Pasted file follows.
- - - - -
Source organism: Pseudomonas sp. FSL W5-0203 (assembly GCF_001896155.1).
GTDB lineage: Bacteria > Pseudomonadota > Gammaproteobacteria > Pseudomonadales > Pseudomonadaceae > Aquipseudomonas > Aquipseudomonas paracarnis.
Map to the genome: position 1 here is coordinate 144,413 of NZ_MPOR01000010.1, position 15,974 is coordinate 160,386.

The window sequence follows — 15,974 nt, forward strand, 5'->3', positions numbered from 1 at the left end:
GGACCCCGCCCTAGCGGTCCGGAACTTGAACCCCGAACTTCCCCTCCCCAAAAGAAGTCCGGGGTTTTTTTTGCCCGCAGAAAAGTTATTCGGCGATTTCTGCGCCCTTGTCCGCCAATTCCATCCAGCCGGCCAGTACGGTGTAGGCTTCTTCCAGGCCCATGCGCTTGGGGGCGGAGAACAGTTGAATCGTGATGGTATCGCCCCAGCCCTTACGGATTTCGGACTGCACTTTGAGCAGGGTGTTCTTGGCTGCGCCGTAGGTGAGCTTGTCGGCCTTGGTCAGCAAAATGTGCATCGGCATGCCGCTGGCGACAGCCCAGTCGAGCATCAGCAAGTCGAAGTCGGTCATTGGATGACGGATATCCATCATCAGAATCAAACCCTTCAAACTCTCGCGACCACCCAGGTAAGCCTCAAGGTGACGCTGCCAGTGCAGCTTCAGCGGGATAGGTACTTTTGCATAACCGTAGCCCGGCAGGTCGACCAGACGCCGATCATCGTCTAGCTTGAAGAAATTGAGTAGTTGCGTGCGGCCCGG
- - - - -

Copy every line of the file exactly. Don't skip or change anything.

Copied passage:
Source organism: Pseudomonas sp. FSL W5-0203 (assembly GCF_001896155.1).
GTDB lineage: Bacteria > Pseudomonadota > Gammaproteobacteria > Pseudomonadales > Pseudomonadaceae > Aquipseudomonas > Aquipseudomonas paracarnis.
Map to the genome: position 1 here is coordinate 144,413 of NZ_MPOR01000010.1, position 15,974 is coordinate 160,386.

The window sequence follows — 15,974 nt, forward strand, 5'->3', positions numbered from 1 at the left end:
GGACCCCGCCCTAGCGGTCCGGAACTTGAACCCCGAACTTCCCCTCCCCAAAAGAAGTCCGGGGTTTTTTTTGCCCGCAGAAAAGTTATTCGGCGATTTCTGCGCCCTTGTCCGCCAATTCCATCCAGCCGGCCAGTACGGTGTAGGCTTCTTCCAGGCCCATGCGCTTGGGGGCGGAGAACAGTTGAATCGTGATGGTATCGCCCCAGCCCTTACGGATTTCGGACTGCACTTTGAGCAGGGTGTTCTTGGCTGCGCCGTAGGTGAGCTTGTCGGCCTTGGTCAGCAAAATGTGCATCGGCATGCCGCTGGCGACAGCCCAGTCGAGCATCAGCAAGTCGAAGTCGGTCATTGGATGACGGATATCCATCATCAGAATCAAACCCTTCAAACTCTCGCGACCACCCAGGTAAGCCTCAAGGTGACGCTGCCAGTGCAGCTTCAGCGGGATAGGTACTTTTGCATAACCGTAGCCCGGCAGGTCGACCAGACGCCGATCATCGTCTAGCTTGAAGAAATTGAGTAGTTGCGTGCGGCCCGG